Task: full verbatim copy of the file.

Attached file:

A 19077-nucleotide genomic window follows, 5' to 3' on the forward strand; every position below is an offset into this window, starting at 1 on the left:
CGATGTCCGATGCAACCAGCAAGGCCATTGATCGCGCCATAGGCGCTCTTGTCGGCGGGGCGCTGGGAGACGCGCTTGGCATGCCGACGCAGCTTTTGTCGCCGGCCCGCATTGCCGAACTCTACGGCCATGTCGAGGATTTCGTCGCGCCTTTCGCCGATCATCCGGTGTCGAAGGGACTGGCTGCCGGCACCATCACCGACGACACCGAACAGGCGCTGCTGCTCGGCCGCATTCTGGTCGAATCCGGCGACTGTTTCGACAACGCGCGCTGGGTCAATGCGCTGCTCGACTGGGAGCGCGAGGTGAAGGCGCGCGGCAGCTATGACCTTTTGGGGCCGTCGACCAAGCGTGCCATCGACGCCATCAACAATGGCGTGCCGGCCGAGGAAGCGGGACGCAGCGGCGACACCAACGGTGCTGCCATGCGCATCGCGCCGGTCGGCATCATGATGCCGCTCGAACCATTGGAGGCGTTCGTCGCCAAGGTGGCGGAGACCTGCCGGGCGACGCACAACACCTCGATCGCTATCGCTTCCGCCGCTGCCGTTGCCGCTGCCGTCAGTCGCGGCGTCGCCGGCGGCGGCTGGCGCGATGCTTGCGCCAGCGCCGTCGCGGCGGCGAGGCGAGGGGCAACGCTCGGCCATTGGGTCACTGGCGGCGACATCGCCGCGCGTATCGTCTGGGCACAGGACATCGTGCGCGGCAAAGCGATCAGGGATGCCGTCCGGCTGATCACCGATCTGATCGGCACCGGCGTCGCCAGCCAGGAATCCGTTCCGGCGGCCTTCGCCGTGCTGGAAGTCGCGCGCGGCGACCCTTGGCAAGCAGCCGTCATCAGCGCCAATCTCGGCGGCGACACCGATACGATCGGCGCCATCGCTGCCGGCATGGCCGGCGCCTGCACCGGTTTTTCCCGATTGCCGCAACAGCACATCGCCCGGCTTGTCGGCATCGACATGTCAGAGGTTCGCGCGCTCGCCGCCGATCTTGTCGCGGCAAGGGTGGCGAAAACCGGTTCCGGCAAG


A 19077-nucleotide genomic window follows, 5' to 3' on the forward strand; every position below is an offset into this window, starting at 1 on the left:
CGATGTCCGATGCAACCAGCAAGGCCATTGATCGCGCCATAGGCGCTCTTGTCGGCGGGGCGCTGGGAGACGCGCTTGGCATGCCGACGCAGCTTTTGTCGCCGGCCCGCATTGCCGAACTCTACGGCCATGTCGAGGATTTCGTCGCGCCTTTCGCCGATCATCCGGTGTCGAAGGGACTGGCTGCCGGCACCATCACCGACGACACCGAACAGGCGCTGCTGCTCGGCCGCATTCTGGTCGAATCCGGCGACTGTTTCGACAACGCGCGCTGGGTCAATGCGCTGCTCGACTGGGAGCGCGAGGTGAAGGCGCGCGGCAGCTATGACCTTTTGGGGCCGTCGACCAAGCGTGCCATCGACGCCATCAACAATGGCGTGCCGGCCGAGGAAGCGGGACGCAGCGGCGACACCAACGGTGCTGCCATGCGCATCGCGCCGGTCGGCATCATGATGCCGCTCGAACCATTGGAGGCGTTCGTCGCCAAGGTGGCGGAGACCTGCCGGGCGACGCACAACACCTCGATCGCTATCGCTTCCGCCGCTGCCGTTGCCGCTGCCGTCAGTCGCGGCGTCGCCGGCGGCGGCTGGCGCGATGCTTGCGCCAGCGCCGTCGCGGCGGCGAGGCGAGGGGCAACGCTCGGCCATTGGGTCACTGGCGGCGACATCGCCGCGCGTATCGTCTGGGCACAGGACATCGTGCGCGGCAAAGCGATCAGGGATGCCGTCCGGCTGATCACCGATCTGATCGGCACCGGCGTCGCCAGCCAGGAATCCGTTCCGGCGGCCTTCGCCGTGCTGGAAGTCGCGCGCGGCGACCCTTGGCAAGCAGCCGTCATCAGCGCCAATCTCGGCGGCGACACCGATACGATCGGCGCCATCGCTGCCGGCATGGCCGGCGCCTGCACCGGTTTTTCCCGATTGCCGCAACAGCACATCGCCCGGCTTGTCGGCATCGACATGTCAGAGGTTCGCGCGCTCGCCGCCGATCTTGTCGCGGCAAGGGTGGCGAAAACCGGTTCCGGCAAG